Astonishingly, Shane Eikaiwa told teachers that if they refused to choose either option, they would automatically get stuck with Option 1. Employees end up being strong-armed into choosing one of these two options.

The members of Tozen Union’s Shane local rejected both options. Many members reran employee rep elections at their schools and told management they refuse and reject any deduction from their wages.
Management continues to refuse to conclude a rodo kyoyaku collective bargaining agreement over corona wages and work schedules.

Today, school counselors and instructors – the workers at Shane Eikaiwa stood up and prosecuted a major strike.

Recently, Yahoo News ran a piece on Shane Eikaiwa by well-known journalist and commentator Haruki Konno. The article was retweeted over 700 times, including by Shane students as well as those who want to take action to change things for instructors.
Outraged teachers strike after Shane says corona furlough pay was a ‘loan’

Countless unresolved issues between Shane Eikaiwa and the union remain, but what we must fight now is what is right in front of us – the next pay day on August 15.















休業手当は「借金」だった? シェーン英会話講師が怒りのストライキ












Japan Times staff strike over layoffs

Tozen Union and its Japan Times General Workers Union (JTGWU) chapter took strike action Wednesday as the paper threatened to lay off 39 staff, one third of the company’s workforce.

Negotiations had broken down after management failed to justify the necessity of the layoffs.

JTGWU fears the cuts will make The Japan Times unable to function as a news organization. Such irreparable damage to the 123-year-old institution would come at a time when its coverage, including that of the ongoing coronavirus pandemic, is more important than ever. 

These cuts follow a voluntary redundancy program in spring 2020 that significantly reduced the newspaper’s workforce. JTGWU has 16 members, representing staff from across The Japan Times. The union set a July 17 deadline and implored The Japan Times’ management to postpone the layoffs for a month to give both parties enough time to negotiate. Management refused, preferring instead to rush through the mass layoff.

Gerome Rothman, Tozen organizer and the local’s case officer, said, “We’re shocked. The Japan Times and Tozen Union have a history of excellent labor relations.

“In Japan, an employer has the responsibility to do everything in its power to avoid even one layoff. Instead, The Japan Times has chosen to violate social norms, unilaterally deciding to turn a third of the company out into the street in the middle of a pandemic.”

Chris Russell, president of JTGWU, said, “Every member of the local is dedicated to the long-term success of The Japan Times. We believe that this success is, and will continue to be, driven by the company’s talented staff. It’s a major disappointment that the company doesn’t feel the same basic commitment to its employees, particularly given the excellent COVID-19 coverage everyone has produced in the past half year.”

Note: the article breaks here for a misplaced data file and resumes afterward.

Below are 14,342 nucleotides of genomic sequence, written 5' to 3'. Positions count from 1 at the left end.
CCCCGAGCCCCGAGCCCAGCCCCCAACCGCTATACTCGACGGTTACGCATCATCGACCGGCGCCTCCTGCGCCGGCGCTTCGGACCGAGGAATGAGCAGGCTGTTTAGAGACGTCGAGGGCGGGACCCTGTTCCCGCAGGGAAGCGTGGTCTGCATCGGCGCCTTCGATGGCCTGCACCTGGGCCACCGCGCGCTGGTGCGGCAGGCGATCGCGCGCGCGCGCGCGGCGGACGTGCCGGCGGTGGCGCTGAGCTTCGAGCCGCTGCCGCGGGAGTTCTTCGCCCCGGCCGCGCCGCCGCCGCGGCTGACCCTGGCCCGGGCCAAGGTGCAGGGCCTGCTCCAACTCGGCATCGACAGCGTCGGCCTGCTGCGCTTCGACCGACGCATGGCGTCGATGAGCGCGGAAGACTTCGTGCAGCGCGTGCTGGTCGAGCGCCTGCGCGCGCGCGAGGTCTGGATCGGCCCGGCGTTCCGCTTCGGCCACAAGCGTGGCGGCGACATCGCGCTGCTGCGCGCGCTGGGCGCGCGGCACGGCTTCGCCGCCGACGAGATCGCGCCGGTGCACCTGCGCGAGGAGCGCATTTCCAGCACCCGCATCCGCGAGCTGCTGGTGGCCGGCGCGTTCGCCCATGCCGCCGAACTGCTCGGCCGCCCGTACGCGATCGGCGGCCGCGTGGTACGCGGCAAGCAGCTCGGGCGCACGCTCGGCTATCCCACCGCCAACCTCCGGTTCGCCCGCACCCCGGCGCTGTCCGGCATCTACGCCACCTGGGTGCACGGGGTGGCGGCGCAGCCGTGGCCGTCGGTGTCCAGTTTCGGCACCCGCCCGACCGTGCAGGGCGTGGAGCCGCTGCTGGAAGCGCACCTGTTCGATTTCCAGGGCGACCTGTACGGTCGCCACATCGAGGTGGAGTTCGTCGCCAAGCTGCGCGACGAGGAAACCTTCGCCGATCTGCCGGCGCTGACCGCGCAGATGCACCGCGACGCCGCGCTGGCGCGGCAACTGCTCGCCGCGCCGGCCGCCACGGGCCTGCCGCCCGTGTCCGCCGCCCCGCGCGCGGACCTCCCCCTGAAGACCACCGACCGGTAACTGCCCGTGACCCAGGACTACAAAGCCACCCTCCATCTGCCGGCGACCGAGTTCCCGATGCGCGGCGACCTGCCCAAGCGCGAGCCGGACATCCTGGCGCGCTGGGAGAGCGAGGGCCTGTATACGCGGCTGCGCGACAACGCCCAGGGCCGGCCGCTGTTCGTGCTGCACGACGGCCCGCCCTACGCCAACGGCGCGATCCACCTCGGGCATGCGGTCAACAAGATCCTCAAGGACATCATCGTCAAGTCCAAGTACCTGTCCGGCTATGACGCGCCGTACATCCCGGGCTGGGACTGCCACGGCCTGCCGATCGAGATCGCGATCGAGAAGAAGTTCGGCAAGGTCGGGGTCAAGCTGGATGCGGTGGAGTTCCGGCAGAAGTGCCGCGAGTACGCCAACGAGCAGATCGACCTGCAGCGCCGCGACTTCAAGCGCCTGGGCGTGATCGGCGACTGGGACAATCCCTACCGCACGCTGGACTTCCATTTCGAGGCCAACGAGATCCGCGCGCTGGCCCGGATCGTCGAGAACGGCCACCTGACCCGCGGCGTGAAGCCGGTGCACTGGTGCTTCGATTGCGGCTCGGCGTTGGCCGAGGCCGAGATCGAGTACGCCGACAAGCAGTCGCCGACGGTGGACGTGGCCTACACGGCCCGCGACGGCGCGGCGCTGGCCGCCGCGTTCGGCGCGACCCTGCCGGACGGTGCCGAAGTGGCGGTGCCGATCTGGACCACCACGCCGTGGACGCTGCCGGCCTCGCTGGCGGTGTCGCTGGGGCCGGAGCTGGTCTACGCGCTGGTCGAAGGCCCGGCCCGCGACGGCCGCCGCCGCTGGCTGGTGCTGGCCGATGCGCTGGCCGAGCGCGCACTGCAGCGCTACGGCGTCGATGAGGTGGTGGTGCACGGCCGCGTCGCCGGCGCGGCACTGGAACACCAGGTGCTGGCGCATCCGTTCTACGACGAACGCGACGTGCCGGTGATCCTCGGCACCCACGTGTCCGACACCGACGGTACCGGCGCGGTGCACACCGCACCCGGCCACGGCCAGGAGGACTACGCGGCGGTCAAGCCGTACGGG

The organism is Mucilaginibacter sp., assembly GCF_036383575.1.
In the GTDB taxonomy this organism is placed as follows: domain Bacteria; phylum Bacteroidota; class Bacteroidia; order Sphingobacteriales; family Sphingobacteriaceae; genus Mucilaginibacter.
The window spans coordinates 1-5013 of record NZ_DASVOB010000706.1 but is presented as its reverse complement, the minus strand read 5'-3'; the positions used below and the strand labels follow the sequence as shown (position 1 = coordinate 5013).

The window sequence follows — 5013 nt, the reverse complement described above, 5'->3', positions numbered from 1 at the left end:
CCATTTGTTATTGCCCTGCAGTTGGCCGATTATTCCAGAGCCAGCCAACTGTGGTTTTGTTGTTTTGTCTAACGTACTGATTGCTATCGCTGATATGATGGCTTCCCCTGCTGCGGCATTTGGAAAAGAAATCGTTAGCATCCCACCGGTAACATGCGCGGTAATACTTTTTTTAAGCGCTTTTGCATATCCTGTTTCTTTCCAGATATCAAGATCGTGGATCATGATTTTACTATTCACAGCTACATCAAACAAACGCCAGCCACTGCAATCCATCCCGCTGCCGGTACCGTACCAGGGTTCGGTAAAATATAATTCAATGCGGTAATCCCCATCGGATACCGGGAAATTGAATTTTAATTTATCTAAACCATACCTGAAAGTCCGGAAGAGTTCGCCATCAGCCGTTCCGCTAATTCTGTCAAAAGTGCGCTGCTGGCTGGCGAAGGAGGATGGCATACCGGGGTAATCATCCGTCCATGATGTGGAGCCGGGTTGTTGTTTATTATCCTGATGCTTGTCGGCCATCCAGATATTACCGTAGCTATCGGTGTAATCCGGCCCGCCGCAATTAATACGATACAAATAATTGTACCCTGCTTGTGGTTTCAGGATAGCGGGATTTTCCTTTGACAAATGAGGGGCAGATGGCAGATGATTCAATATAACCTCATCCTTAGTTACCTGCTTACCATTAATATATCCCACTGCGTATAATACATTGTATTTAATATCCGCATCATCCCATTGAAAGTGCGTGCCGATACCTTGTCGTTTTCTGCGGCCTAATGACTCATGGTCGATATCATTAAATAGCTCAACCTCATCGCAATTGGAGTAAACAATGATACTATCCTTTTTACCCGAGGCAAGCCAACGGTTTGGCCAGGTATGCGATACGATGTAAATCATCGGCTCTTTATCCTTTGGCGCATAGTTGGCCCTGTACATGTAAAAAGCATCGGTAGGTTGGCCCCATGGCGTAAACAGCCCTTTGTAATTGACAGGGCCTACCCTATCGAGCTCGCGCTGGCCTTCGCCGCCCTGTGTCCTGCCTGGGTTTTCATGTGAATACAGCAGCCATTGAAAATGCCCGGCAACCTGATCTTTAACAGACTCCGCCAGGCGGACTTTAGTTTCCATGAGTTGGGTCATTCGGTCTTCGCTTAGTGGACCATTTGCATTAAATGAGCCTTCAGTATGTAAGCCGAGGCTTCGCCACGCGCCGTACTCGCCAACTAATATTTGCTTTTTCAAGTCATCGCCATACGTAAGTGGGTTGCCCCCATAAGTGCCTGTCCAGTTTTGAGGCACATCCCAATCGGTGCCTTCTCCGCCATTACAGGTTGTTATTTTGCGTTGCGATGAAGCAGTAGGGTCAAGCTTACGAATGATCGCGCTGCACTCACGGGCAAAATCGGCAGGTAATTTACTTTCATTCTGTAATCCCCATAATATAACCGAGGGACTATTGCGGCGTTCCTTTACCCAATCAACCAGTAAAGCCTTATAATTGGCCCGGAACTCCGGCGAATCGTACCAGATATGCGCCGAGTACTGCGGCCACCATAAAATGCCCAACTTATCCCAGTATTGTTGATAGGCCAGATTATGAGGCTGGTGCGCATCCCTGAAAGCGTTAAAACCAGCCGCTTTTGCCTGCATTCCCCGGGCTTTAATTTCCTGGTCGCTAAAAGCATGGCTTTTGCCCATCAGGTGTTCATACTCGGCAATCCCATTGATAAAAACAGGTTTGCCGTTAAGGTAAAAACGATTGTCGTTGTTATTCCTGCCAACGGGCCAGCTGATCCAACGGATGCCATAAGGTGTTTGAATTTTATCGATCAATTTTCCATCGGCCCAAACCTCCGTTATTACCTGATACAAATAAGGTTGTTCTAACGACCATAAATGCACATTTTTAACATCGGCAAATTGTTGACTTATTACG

Jane Kitagawa, an editor and writer, said, “Union members are upset that they have been forced into this position. They think the company has made a terrible decision to implement layoffs that are not in the best interests of the company, its readership or its staff.”

Media Contact:
Gerome Rothman
Tozen Union
Japan Times General Workers Union case officer

山本太郎から東ゼン労働組合への手紙 Letter from Yamamoto Taro to Tozen Union


Comrades of Tozen Union:  

I am Taro Yamamoto of the Reiwa Shinsen-Gumi. 


  You have given our political party so much passionate support on a near daily basis. Let me take this opportunity to express my heartfelt appreciation. Thank you. 


The novel coronavirus delayed your decennial convention and forced it online, reflecting, I think, the dire economic straights we find ourselves in, with the spread of the coronavirus not yet brought under control. Thank you for inviting me today, but I must apologize that party responsibilities prevent me from attending.  


   Tozen Union has many foreign language teachers and workers from overseas. I understand that you have done everything possible to help those who have lost their jobs to corona, are struggling to make ends meet, and cannot afford rent and loan payments. Workers in the age of corona must completely avoid sanmitsu – the three types of congestive environments: close contact, crowds, and poorly ventilated spaces. Foreign workers must have proper information on Japan’s kyugyo te-ate furlough allowance system, paid leave, and shobyo te-ate sick leave support, all provided in their native languages. 


With the impact of the novel coronavirus, 42% of foreigners said they need explanations of “government aid programs” more than any other information, according to a poll by a private company. This topped information on health and the coronavirus, cited by 32% of respondents. Aid programs abound; eligibility requirements are labyrinthian; but your union moves quickly to provide support those who encounter countless legal restrictions on their lives in Japan. The existence of your union is extremely important. 


 To improve working environments and conditions, we must raise the minimum wage. We must make the government set a national unified minimum hourly wage of 1,500 yen, as an economic policy to ensure job security. 


 On April 6, national party Reiwa Shinsengumi urged the government to cover workers’ wages, waive premium payments for Shakai Hoken health and pension, and to provide a moratorium on loan payments.  



  Although we have little political power, we are building a growing movement with all our comrades at Tozen Union. Please continue to share with us your wisdom and guidance. I, Taro Yamamoto, leader of Reiwa Shinsengumi, leave you with a heartfelt message of solidarity, wishing all Tozen Union members further success, health and happiness.